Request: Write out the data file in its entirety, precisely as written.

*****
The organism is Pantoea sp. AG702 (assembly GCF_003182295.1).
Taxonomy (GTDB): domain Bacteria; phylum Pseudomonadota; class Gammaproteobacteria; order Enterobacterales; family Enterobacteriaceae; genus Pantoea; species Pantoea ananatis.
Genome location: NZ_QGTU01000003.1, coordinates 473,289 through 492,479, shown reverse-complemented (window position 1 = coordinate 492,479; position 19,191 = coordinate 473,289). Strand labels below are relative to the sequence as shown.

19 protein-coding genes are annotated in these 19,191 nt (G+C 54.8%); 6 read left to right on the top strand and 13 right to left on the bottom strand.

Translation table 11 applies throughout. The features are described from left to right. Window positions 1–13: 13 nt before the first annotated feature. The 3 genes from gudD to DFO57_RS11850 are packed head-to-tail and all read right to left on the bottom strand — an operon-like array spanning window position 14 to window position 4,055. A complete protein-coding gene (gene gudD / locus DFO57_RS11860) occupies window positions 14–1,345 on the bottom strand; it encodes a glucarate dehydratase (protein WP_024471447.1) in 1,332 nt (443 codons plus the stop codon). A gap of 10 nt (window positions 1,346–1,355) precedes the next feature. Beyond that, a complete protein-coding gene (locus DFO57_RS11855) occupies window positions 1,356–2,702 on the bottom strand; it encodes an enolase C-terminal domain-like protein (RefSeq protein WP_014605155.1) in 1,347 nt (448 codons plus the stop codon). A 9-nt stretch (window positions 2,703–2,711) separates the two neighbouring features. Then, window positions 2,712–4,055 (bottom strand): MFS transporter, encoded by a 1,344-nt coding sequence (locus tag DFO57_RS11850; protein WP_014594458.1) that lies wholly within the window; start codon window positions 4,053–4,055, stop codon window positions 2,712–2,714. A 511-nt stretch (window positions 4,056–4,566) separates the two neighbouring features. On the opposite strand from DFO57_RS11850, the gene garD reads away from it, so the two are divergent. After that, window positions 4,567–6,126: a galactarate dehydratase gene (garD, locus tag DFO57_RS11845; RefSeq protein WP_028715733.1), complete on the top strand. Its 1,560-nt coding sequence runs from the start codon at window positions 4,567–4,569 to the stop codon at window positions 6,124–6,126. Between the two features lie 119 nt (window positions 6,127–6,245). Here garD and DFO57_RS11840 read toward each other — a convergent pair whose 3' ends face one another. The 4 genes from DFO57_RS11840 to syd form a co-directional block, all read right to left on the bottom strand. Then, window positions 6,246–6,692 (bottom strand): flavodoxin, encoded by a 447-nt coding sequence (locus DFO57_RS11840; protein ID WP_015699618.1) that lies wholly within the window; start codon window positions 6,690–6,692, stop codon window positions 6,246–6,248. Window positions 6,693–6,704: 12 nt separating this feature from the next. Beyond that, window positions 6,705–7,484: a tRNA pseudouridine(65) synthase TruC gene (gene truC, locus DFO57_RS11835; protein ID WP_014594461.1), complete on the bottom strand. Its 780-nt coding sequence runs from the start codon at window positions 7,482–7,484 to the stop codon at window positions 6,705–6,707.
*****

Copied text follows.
The organism is Pantoea sp. AG702 (assembly GCF_003182295.1).
Taxonomy (GTDB): domain Bacteria; phylum Pseudomonadota; class Gammaproteobacteria; order Enterobacterales; family Enterobacteriaceae; genus Pantoea; species Pantoea ananatis.
Genome location: NZ_QGTU01000003.1, coordinates 473,289 through 492,479, shown reverse-complemented (window position 1 = coordinate 492,479; position 19,191 = coordinate 473,289). Strand labels below are relative to the sequence as shown.

19 protein-coding genes are annotated in these 19,191 nt (G+C 54.8%); 6 read left to right on the top strand and 13 right to left on the bottom strand.

Translation table 11 applies throughout. The features are described from left to right. Window positions 1–13: 13 nt before the first annotated feature. The 3 genes from gudD to DFO57_RS11850 are packed head-to-tail and all read right to left on the bottom strand — an operon-like array spanning window position 14 to window position 4,055. A complete protein-coding gene (gene gudD / locus DFO57_RS11860) occupies window positions 14–1,345 on the bottom strand; it encodes a glucarate dehydratase (protein WP_024471447.1) in 1,332 nt (443 codons plus the stop codon). A gap of 10 nt (window positions 1,346–1,355) precedes the next feature. Beyond that, a complete protein-coding gene (locus DFO57_RS11855) occupies window positions 1,356–2,702 on the bottom strand; it encodes an enolase C-terminal domain-like protein (RefSeq protein WP_014605155.1) in 1,347 nt (448 codons plus the stop codon). A 9-nt stretch (window positions 2,703–2,711) separates the two neighbouring features. Then, window positions 2,712–4,055 (bottom strand): MFS transporter, encoded by a 1,344-nt coding sequence (locus tag DFO57_RS11850; protein WP_014594458.1) that lies wholly within the window; start codon window positions 4,053–4,055, stop codon window positions 2,712–2,714. A 511-nt stretch (window positions 4,056–4,566) separates the two neighbouring features. On the opposite strand from DFO57_RS11850, the gene garD reads away from it, so the two are divergent. After that, window positions 4,567–6,126: a galactarate dehydratase gene (garD, locus tag DFO57_RS11845; RefSeq protein WP_028715733.1), complete on the top strand. Its 1,560-nt coding sequence runs from the start codon at window positions 4,567–4,569 to the stop codon at window positions 6,124–6,126. Between the two features lie 119 nt (window positions 6,127–6,245). Here garD and DFO57_RS11840 read toward each other — a convergent pair whose 3' ends face one another. The 4 genes from DFO57_RS11840 to syd form a co-directional block, all read right to left on the bottom strand. Then, window positions 6,246–6,692 (bottom strand): flavodoxin, encoded by a 447-nt coding sequence (locus DFO57_RS11840; protein ID WP_015699618.1) that lies wholly within the window; start codon window positions 6,690–6,692, stop codon window positions 6,246–6,248. Window positions 6,693–6,704: 12 nt separating this feature from the next. Beyond that, window positions 6,705–7,484: a tRNA pseudouridine(65) synthase TruC gene (gene truC, locus DFO57_RS11835; protein ID WP_014594461.1), complete on the bottom strand. Its 780-nt coding sequence runs from the start codon at window positions 7,482–7,484 to the stop codon at window positions 6,705–6,707.